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China’s growing nuclear arsenal has expanded faster than US military officials anticipated just one year ago, according to a new Pentagon report published on Wednesday.
The report highlights growing concern in Washington about Beijing’s rush to build more nuclear weapons and other cutting-edge military technologies, widely viewed in the US capital as a growing threat to American power and global stability.
The Pentagon released the report just hours after Mark Milley, chairman of the Joint Chiefs of Staff, warned that China’s recent advances in hyperspace missile technology represent a “fundamental change” in the military balance of power – one that compels the US to pull off a similar leap in technological preparedness.
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“We’re witnessing one of the largest shifts in global geostrategic power that the world has witnessed”, said Milley, referring to the totality of China’s advances in nuclear capabilities, air and naval forces and its reported recent tests of hypersonic missiles. Milley was speaking at the Aspen Security Forum in Washington.
Milley added that the step change in military technology highlighted by China’s hypersonic missile prowess, artificial intelligence and robotics is the biggest since air power, mechanisation and radar were the decisive technologies that were used throughout World War II.
“If we, the United States military, don’t do a fundamental change to ourselves in the coming 10 to 15 to 20 years, then we’re going to be on the wrong side of a conflict,” he said.
According to the Pentagon report, China’s nuclear arsenal has ballooned from an estimated number of “deliverable nuclear warheads” in the low 200s last year, and could reach 700 warheads by 2027 and then potentially 1,000 by 2030.
The State Department disclosed last month that the US nuclear arsenal had shrunk to 3,750 weapons by September 2020, down from more than 20,000 at the end of the Cold War.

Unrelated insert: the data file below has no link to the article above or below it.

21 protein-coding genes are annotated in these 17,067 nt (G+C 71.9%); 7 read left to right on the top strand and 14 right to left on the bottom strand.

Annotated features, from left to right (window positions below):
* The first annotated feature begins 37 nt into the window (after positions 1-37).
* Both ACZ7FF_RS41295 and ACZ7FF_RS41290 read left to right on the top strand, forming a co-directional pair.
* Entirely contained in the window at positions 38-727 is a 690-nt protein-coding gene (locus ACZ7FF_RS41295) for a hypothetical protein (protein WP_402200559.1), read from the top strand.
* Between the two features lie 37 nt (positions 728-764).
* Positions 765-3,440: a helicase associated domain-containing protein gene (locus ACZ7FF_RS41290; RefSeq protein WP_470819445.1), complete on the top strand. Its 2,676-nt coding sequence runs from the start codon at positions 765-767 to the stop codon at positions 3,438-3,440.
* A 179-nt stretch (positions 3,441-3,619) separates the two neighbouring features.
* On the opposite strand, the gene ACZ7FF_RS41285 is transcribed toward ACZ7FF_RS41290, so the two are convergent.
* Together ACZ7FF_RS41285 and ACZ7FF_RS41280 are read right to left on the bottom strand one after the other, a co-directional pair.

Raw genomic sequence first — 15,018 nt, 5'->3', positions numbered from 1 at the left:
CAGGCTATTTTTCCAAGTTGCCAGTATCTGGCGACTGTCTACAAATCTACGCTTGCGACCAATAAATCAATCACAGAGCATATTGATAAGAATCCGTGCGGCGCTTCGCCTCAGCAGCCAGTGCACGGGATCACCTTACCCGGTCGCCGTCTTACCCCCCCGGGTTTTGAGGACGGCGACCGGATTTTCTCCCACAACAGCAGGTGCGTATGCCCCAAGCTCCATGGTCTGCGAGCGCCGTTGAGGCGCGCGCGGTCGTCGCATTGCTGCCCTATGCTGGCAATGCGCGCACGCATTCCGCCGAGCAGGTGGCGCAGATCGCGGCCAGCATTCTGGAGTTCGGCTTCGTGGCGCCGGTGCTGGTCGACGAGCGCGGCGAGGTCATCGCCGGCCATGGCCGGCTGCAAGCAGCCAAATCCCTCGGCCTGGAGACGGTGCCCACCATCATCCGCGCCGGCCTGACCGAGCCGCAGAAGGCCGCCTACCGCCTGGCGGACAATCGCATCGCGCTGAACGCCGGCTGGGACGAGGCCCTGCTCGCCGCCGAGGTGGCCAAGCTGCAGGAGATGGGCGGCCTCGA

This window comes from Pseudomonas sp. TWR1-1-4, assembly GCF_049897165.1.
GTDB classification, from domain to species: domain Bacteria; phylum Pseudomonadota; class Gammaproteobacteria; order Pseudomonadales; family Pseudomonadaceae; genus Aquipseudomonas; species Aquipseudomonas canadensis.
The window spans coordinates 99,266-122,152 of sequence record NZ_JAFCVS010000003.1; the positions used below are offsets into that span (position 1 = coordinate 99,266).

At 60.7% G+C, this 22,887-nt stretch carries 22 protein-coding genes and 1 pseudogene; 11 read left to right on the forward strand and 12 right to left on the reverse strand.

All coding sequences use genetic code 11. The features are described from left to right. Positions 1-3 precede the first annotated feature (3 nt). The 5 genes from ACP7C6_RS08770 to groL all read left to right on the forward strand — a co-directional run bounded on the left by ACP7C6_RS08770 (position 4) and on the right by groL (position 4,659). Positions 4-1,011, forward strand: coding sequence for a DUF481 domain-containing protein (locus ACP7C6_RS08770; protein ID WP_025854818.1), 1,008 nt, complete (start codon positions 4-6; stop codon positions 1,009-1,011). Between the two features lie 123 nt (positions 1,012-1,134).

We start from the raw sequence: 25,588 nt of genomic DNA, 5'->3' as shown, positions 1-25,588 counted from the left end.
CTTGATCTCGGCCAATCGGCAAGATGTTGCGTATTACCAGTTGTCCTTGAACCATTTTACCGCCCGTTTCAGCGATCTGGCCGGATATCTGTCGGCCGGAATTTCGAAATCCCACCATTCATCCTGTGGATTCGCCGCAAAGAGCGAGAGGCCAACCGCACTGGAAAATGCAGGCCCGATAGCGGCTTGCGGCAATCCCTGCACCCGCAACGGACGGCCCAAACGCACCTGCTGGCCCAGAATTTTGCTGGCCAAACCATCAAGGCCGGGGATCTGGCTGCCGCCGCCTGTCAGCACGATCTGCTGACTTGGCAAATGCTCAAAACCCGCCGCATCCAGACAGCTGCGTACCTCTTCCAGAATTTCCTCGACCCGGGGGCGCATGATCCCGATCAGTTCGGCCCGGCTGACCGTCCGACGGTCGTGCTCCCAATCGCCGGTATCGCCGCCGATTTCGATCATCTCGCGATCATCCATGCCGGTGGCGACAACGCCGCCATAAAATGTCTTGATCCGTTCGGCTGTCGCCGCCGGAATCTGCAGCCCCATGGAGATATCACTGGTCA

“Regardless of the ultimate number of nuclear weapons it makes, the [People’s Republic of China] will probably continue to claim it is, like other nuclear powers, adhering to the minimum of nuclear weapons needed to protect its security interests,” the Pentagon report said.
China has rejected limits under international arms control agreements, arguing that the US and Russia with the largest stockpiles of nuclear weapons have the greatest responsibility to curb their arsenals.
The report, required by Congress under the financial year 2000 national defence bill, also said that China is implementing a “launch-on warning posture, called ‘early warning counterstrike,’ where warning of a missile strike leads to a counterstrike before an enemy first strike can detonate”.
The Pentagon said its findings captured developments in China through December 2020. Since then, US military leaders have been alarmed by reported hypersonic weapons tests.
Milley clarified comments about China’s recent hypersonic tests being “very close” to a Sputnik moment, which refers to the 1957 launching by the Soviet Union of the world’s first space satellite. China and the US have been testing hypersonic missile technologies for several years, making the comparison inaccurate, he said.
“With China, we’re going to need a full panoply of conventional forces – air, land and sea – but also space and cyber,” he said, adding that the latter two concern him the most.
The Pentagon also warned that China is building at least three silo fields, where hundreds of silos will hold Beijing’s growing arsenal of intercontinental ballistic missiles, which can fly thousands of miles.
In a separate report published this week, the Federation of American Scientists think tank said it had used satellite imagery to detect significant progress in the building of apparent missile silo sites in north-central China.
“For China, this is an unprecedented nuclear build-up,” the group said. “It raises questions and uncertainty about China’s minimum nuclear deterrent and policies.”
They added that China’s total intercontinental ballistic missile force could exceed Washington’s or Moscow’s in the foreseeable future.
Milley also dodged questions about the US government’s strategy of “strategic ambiguity” with respect to Taiwan, saying only that Washington will abide by the three joint communiqués signed by Beijing and Washington in the 1970s and early 1980s and the Taiwan Relations Act.
The former formalised Washington’s diplomatic recognition of Beijing and allowed cultural, commercial and other unofficial relations between America and Taiwan, while the latter authorises US weapons sales to Taipei.
Asked when he thought Beijing’s military might “make a move on Taiwan”, Milley said such a scenario is not likely within the next two years.
“I don’t think that [such an attack] is likely in the near future, being defined as 6, 12, maybe 24 months, that kind of window,” he said. “Having said that, though, the Chinese are clearly and unambiguously building the capability to provide those options to the national leadership if they so choose, at some point in the future.
“The US government’s policy is that whatever issues Taiwan and the People’s Republic of China have, they resolve them peacefully, in accordance with the will of the people of the island of Taiwan, and the people of China,” he added. “Were just interested in a peaceful outcome.”
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